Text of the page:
The three-year long consolidation of South Africa’s listed property sector is steaming ahead, this time with Fortress Income Fund’s (Fortress) move to take over Capital Property Fund (Capital).
The deal is set to create a sizable Fortress, which largely owns commuter-orientated retail properties, as its market capitalisation will more than double from R20.3 billion to about R46 billion.
The transaction will see Fortress’s clout boosted to become the third largest property company by market capitalisation listed on the JSE’s more than R400 billion real estate sector.
Growthpoint Properties is the biggest counter with a market capitalisation of R75.3 billion followed by Redefine Properties (R48 billion).
On the rationale of the deal, Fortress CEO Mark Stevens says: “The two funds [Fortress and Capital] are mid-size and there are a lot of synergies between the funds. Putting them together will create a bigger fund that will be involved in bigger projects.”
Fortress will acquire all Capital units it does not own. The capital structure of Fortress is set through A-and B-linked units for investors who have different risk profiles. These units trade independently on the JSE.
To settle the takeover, Fortress will exchange A and B shares, by scheme of arrangement, at a swap ratio of 0.31750 Fortress A and 0.31750 Fortress B shares for each Capital share, based on 1.7 billion Capital shares in issue.
Fortress A and B shares are trading at R15.91 and R27.80 respectively, relative to Capital’s R14.69.
Listed property manager for Old Mutual Investment Group’s MacroSolutions boutique Evan Robins says Fortress wants to buy Capital with its own shares which are very expensive. “This makes the transaction less attractive,” Robins explains.
The deal is subject to approval from Fortress and Capital shareholders and the Competition Commission.
After approval, Capital will be Fortress’s subsidiary and the counter’s office properties will subsequently be incorporated into a new listing called NewReit. Fortress does not have the expertise in managing office properties, hence the spin-off of Capital’s office portfolio, says Stevens.
Fortress currently manages properties worth R6.5 billion and the deal will see it grow the value of its portfolio to R25 billion.
The deal will also allow Fortress to bulk up its offshore exposure; largely its shareholding in Romania-focused New Europe Property Investments (NEPI), Rockcastle Global Real Estate (Rockcastle) and UK-based Hammerson.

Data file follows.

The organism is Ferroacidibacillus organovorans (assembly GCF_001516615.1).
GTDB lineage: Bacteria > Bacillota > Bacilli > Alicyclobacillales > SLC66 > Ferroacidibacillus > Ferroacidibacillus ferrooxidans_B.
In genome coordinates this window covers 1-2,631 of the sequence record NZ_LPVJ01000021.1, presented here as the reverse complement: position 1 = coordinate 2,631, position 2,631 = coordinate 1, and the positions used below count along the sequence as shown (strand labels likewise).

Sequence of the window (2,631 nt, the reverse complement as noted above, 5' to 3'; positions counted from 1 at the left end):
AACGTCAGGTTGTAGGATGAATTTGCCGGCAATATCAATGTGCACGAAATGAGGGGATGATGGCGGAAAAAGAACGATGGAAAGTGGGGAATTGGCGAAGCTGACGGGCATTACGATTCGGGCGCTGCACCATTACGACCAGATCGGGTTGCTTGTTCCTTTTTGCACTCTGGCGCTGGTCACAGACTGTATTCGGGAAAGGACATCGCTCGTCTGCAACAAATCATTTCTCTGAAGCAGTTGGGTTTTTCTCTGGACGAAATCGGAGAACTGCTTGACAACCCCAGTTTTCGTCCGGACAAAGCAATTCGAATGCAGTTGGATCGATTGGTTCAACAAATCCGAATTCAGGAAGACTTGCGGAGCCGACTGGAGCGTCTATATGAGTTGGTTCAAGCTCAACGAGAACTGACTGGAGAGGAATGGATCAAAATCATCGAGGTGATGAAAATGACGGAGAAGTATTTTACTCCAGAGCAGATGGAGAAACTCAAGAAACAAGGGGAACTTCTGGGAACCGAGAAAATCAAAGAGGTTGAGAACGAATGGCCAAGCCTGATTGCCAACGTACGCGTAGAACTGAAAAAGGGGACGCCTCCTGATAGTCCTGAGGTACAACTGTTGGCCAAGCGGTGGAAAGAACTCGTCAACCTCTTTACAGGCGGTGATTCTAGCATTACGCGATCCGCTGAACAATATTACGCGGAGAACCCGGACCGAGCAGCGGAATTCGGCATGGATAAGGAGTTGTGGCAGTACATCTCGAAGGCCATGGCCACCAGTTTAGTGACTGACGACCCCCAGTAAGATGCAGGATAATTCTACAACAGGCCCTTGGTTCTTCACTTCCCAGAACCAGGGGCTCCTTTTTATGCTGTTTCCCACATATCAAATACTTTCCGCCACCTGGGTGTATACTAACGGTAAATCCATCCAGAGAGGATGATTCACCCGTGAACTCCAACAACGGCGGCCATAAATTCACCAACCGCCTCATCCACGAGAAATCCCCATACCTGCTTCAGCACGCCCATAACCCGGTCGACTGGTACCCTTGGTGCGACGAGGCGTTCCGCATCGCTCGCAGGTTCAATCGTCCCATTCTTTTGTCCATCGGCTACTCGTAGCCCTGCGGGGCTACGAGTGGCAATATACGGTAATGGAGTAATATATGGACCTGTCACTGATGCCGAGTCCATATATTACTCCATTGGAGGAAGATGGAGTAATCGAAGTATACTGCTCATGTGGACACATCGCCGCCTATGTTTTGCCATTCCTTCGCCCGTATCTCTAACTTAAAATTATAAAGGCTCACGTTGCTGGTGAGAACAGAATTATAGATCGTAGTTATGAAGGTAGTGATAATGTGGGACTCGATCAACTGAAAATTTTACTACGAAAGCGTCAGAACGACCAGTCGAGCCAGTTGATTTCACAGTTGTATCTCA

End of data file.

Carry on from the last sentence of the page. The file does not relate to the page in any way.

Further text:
The company’s offshore holdings represent 50% of its assets worth about R7 billion. Stevens says the company might look to invest in direct offshore properties but stressed that it’s still investigating opportunities.
Being bullish on offshore opportunities means that fortress will benefit from a currency perspective, as it already amasses earnings in euros and dollars. This is in line with listed property counters like Growthpoint, Redefine, Delta Property Fund, Emira Property Fund and others are growing their offshore exposure, as South Africa’s growth prospects look increasingly dim.
A value play
Given that Fortress is associated with sister fund and mall owner Resilient Property Income Fund (Resilient); most industry players rate it as a value play. In fact, Fortress Income Fund B units were the best performer on the JSE’s real estate sector in 2014, returning 100% to shareholders.
The Fortress-Capital transaction has largely been welcome as it will also create a more liquid Fortress.
“We like the transaction in general. It simplifies the group structure and helps to reduce cross-holdings within the Resilient group of companies (which includes Capital, Fortress, Rockcastle, NEPI). It creates a bigger and more liquid Fortress Income Fund,” says Stanlib’s head of listed property funds Keillen Ndlovu.
Meago Asset Managers director Anas Madhi agrees with Ndlovu saying that Fortress has a strong management team that is capable of turning around Capital, as it has been stuck in a value trap.
“Fortress looks poised for accelerated distribution growth in any event, and the deal is likely to be further enhancing. Further, Fortress becomes a well-diversified property player with both direct South Africa property and indirect International property exposure,” Madhi explains.
However, there are concerns about the size of NewReits’ listing as a value proposition to investors. “But the company is positioned to grow with a healthy balance sheet. Shareholders need some guidance on whom will manage the NewReits vehicle,” Madhi adds.